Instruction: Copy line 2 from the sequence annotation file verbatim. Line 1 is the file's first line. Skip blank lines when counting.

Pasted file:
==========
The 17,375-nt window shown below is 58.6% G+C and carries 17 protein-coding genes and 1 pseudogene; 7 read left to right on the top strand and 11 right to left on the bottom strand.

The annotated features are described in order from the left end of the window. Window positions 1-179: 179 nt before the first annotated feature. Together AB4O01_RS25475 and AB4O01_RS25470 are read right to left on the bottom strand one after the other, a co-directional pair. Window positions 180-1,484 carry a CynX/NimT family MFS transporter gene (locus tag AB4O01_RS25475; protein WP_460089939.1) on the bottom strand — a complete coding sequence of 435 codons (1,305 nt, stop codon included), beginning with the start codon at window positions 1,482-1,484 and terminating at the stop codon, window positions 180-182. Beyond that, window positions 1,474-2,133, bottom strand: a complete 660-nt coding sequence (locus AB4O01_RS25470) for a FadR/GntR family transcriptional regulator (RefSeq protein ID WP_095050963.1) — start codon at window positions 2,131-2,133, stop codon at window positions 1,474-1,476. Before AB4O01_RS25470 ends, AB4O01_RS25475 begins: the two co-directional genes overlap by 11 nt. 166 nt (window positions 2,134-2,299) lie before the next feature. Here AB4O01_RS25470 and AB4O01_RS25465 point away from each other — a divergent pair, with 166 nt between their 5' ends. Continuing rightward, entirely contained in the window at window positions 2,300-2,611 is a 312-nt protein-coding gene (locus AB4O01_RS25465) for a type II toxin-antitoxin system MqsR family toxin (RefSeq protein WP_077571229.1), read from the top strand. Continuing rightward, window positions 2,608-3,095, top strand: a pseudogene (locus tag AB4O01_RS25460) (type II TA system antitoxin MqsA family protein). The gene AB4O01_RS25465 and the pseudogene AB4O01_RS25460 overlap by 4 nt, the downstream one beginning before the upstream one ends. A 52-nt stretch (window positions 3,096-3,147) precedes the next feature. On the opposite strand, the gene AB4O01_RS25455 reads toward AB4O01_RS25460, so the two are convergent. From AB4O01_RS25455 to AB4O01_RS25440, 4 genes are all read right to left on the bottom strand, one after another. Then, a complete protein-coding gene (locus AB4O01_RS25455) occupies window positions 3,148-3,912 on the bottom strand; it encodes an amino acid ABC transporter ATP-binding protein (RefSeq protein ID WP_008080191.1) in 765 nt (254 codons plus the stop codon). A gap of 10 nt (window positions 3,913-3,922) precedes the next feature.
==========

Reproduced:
The annotated features are described in order from the left end of the window. Window positions 1-179: 179 nt before the first annotated feature. Together AB4O01_RS25475 and AB4O01_RS25470 are read right to left on the bottom strand one after the other, a co-directional pair. Window positions 180-1,484 carry a CynX/NimT family MFS transporter gene (locus tag AB4O01_RS25475; protein WP_460089939.1) on the bottom strand — a complete coding sequence of 435 codons (1,305 nt, stop codon included), beginning with the start codon at window positions 1,482-1,484 and terminating at the stop codon, window positions 180-182. Beyond that, window positions 1,474-2,133, bottom strand: a complete 660-nt coding sequence (locus AB4O01_RS25470) for a FadR/GntR family transcriptional regulator (RefSeq protein ID WP_095050963.1) — start codon at window positions 2,131-2,133, stop codon at window positions 1,474-1,476. Before AB4O01_RS25470 ends, AB4O01_RS25475 begins: the two co-directional genes overlap by 11 nt. 166 nt (window positions 2,134-2,299) lie before the next feature. Here AB4O01_RS25470 and AB4O01_RS25465 point away from each other — a divergent pair, with 166 nt between their 5' ends. Continuing rightward, entirely contained in the window at window positions 2,300-2,611 is a 312-nt protein-coding gene (locus AB4O01_RS25465) for a type II toxin-antitoxin system MqsR family toxin (RefSeq protein WP_077571229.1), read from the top strand. Continuing rightward, window positions 2,608-3,095, top strand: a pseudogene (locus tag AB4O01_RS25460) (type II TA system antitoxin MqsA family protein). The gene AB4O01_RS25465 and the pseudogene AB4O01_RS25460 overlap by 4 nt, the downstream one beginning before the upstream one ends. A 52-nt stretch (window positions 3,096-3,147) precedes the next feature. On the opposite strand, the gene AB4O01_RS25455 reads toward AB4O01_RS25460, so the two are convergent. From AB4O01_RS25455 to AB4O01_RS25440, 4 genes are all read right to left on the bottom strand, one after another. Then, a complete protein-coding gene (locus AB4O01_RS25455) occupies window positions 3,148-3,912 on the bottom strand; it encodes an amino acid ABC transporter ATP-binding protein (RefSeq protein ID WP_008080191.1) in 765 nt (254 codons plus the stop codon). A gap of 10 nt (window positions 3,913-3,922) precedes the next feature.